(3) Unidentified Italian/Swiss owner, with their inscription ‘Libro antico senza autore, Littera A’ (f.1), sold at Sotheby’s 23 June 1987, lot 80 (described as southern Italian); bought by:

(4) The Schøyen Collection, MS 23.

Contents:
As the titles states, the text is a Compendium of Cases of Conscience, comprising: a list of contents (in alphabetical order, like the main text), with headwords and folio references, from ‘Abbas .7.’, to ‘Zelus .143.’, f.2, followed by notes, ‘Quesisti carissime cum dixerim in prologo summe de casibus conscientie […]’ and a version of the usual explanation on the abbreviations used for sources, ‘Iste sunt declarationes de breviatatibus ponitis in summa, Ac Accursius, Al Albertus, Ala Alanus […]’, ending ‘Deo gratias amen’ followed by a large red ‘H’; prologue: ‘Quoniam ut ait Gregorius super Ezechielem […] bene dictus pius postulo correctorem’, f.6v; main text: ‘Abbas in suo monasterio conferre potest suis subditis […] tunc est invidia ut dictum est supra invidia para secundo’, f.7, followed by a scribal colophon (see Provenance), f.244; the famous decree of Innocent III at the Fourth Lateran Council, that required Confession of all adult Christians at least once a year, under threat of excommunication: ‘Innocentius tercius in consilio generale. Omnis utriusque sexus […]’, f.244v, followed by a gloss, and Pope John XXII’s 1321 Bull ‘Vas electionis’, confirming the power of the pope and bishops to grant to mendicants the right to hear confession; the Regulae Iuris (maxims of Canon Law): ‘Beneficium ecclesiasticum non potest licite […] contra legis nititur voluntatem’, f.245v; blank, 247–249; Thomas Aquinas, Summa theologica, quaestio 63, article 2, on whether a second marriage is a sacrament, added later (c.1500?) : ‘Ad secundum sic proceditur. videtur quod secundum matrimonium non sit sacramentum […]’, f.249v; blank, f.250v.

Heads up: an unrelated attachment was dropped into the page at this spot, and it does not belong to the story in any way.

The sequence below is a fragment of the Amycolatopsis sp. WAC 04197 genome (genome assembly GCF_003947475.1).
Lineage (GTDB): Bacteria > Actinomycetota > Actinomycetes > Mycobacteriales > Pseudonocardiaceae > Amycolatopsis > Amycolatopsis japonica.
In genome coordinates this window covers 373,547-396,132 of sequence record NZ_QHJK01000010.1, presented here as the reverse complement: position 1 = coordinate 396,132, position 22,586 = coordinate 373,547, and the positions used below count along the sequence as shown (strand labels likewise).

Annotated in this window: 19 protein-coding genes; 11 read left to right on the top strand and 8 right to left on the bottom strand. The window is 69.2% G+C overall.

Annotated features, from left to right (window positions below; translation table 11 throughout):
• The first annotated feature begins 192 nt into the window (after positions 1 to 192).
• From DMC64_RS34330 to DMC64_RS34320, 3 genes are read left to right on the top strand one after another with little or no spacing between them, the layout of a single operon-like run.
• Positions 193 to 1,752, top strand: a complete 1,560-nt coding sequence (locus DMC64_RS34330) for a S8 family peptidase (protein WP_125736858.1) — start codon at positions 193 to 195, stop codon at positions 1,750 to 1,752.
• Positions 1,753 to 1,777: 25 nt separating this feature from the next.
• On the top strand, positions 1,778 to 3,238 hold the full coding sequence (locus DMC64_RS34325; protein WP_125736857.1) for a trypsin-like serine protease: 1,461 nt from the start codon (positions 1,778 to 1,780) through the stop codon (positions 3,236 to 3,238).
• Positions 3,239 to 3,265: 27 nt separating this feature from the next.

The texts added at the end of the volume give interesting insights into the concerns of various owners. The first was presumably a mendicant who heard confession, and the last was presumably married twice (Aquinas affirmed that a second marriage is indeed a sacrament). The Regulae Iuris are a series of maxims of which the last is representative: ‘It is certain that those who comply with the letter of the law but against the intention of the law, are really against the law’.

[ translate ]
Sale price
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Estimate
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Time, Location
11 Jun 2024
UK, London
Auction House